“Blog Post 9”. That’s what this has been entitled for weeks. 9 has been sitting in My Documents, staring at me, unfinished, for over a month. I’ve written and rewritten it, read it and walked away countless times. And, finally, yesterday, I had a breakthrough. Not in writing, but in subject matter. Eureka!
For those of you joining me for the first time, this is my fourth post in the “Designing My Life” series. It is my journey through the book and exercises of Designing Your Life by Bill Burnett and Dave Evans. The concept is to use design principles to find your way in life, even if you are not in design as a profession. And in fact, Bill and Dave have been teaching a wildly popular course at the Stanford Life Design Lab for years.
If you expect to pick up the book, read it in one sitting, and have an Aha! Moment, you will be disappointed. The exercises in Designing Your Life are not easy and it is a process. Hence why I have struggled with Chapter 3: Wayfinding and my Good Time Journal, The concept of the GTJ is to catalog what you do on a daily basis, for several days or weeks, to note how energized and engaged you feel. In particular, looking for times you may be in flow. Flow is the superlative of Energized and Engaged. If you are not familiar, check out the authority and origin.
This is when I got stumped. My daily routine includes job hunting, networking, nagging my teenagers to clean their rooms, walking the dog, and making as little effort at housework as possible. Not a ton of energizing or engaging tasks there. If we examine how much time it takes to get the Flexible Spending Plan to pay the orthodontist bill, I run the risk of a rant. Suffice it to say it is sub-zero, negative flow.
But you know, with me, you will always get a silver lining. Bill & Dave note, albeit briefly, that sometimes we are not in a place where we can realistically document our activities. My current state being a prime example. The recommendation is to look back on some of your greatest work moments, those times when things were great and you would have wanted to keep that job forever, and examine that.
I did this. More than once. I journaled on this topic for weeks. In the end, the list of things that energize me includes lots of excel (ahem, “analysis”), brainstorming, power point, and fiddling with ideas and plans. I like thinking and putting my thoughts on paper. (Blogging, anyone?) Outside of my own forays into writing, I like quantifying and structuring those thoughts and figuring out a plan to build, or fix, or change whatever it is I’m thinking about. In my work life I refer to myself as a “strategist” and my observations during this exercise would support that.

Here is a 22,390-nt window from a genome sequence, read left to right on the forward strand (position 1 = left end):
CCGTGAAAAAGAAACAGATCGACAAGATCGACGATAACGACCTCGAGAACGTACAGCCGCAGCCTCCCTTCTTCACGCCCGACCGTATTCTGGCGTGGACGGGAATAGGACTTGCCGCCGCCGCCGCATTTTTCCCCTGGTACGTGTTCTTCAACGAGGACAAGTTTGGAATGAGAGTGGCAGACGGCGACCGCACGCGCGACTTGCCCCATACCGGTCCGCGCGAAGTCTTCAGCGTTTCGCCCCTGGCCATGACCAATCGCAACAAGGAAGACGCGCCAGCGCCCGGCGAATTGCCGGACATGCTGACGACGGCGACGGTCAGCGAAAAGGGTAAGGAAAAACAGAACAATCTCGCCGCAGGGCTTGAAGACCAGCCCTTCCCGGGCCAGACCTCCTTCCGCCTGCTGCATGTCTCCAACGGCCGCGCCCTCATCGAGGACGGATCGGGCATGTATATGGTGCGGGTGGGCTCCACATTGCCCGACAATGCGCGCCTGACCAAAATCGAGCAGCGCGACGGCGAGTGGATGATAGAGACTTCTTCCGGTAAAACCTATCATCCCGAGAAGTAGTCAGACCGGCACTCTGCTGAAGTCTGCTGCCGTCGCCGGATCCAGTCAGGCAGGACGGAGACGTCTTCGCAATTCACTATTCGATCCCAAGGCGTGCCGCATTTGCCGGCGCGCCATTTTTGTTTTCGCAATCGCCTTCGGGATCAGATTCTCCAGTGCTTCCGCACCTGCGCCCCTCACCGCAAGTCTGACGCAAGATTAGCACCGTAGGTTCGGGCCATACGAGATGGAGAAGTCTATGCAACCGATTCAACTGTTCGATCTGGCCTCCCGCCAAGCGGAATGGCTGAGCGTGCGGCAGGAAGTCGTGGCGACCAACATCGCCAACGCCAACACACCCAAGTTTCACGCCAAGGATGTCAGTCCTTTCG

And finally, yesterday, after leaving this blog post languishing in Drafts, I found myself in Flow. Quick, M, observe! Using the A-E-I-O-U method let’s evaluate:
- Activity: Creating a Wattpad book cover, editing a chapter, evaluating tags for popular works, posting, then creating my daily #todayssimplepleasure post for Instagram – It was independent, unstructured, and comprehensive – not just one facet of the task (posting a new chapter), but the end-to-end process of putting myself out there on the internet for the world to see
- Environment: My couch in my house (specifically, the corner of the couch – the best seat in the house!)
- Interactions: I was barely interacting with my family, which was fine since there was a basketball game on. I managed to wheedle a glass of water out of my son so I wouldn’t have to get up and break flow.
- Objects: laptop, smartphone, and earbuds for listening to pandora
- Users: my family was with me, and my dog, which made it better, even with limited interactions
When I woke this morning, I was thinking about 9 and with my newfound Flow experience emboldening me, I sat down to finish. The process of designing my life may happen in fits and starts, yet it is proving to be a fun and useful way to spend my time. Blog Post 10 – here we come…!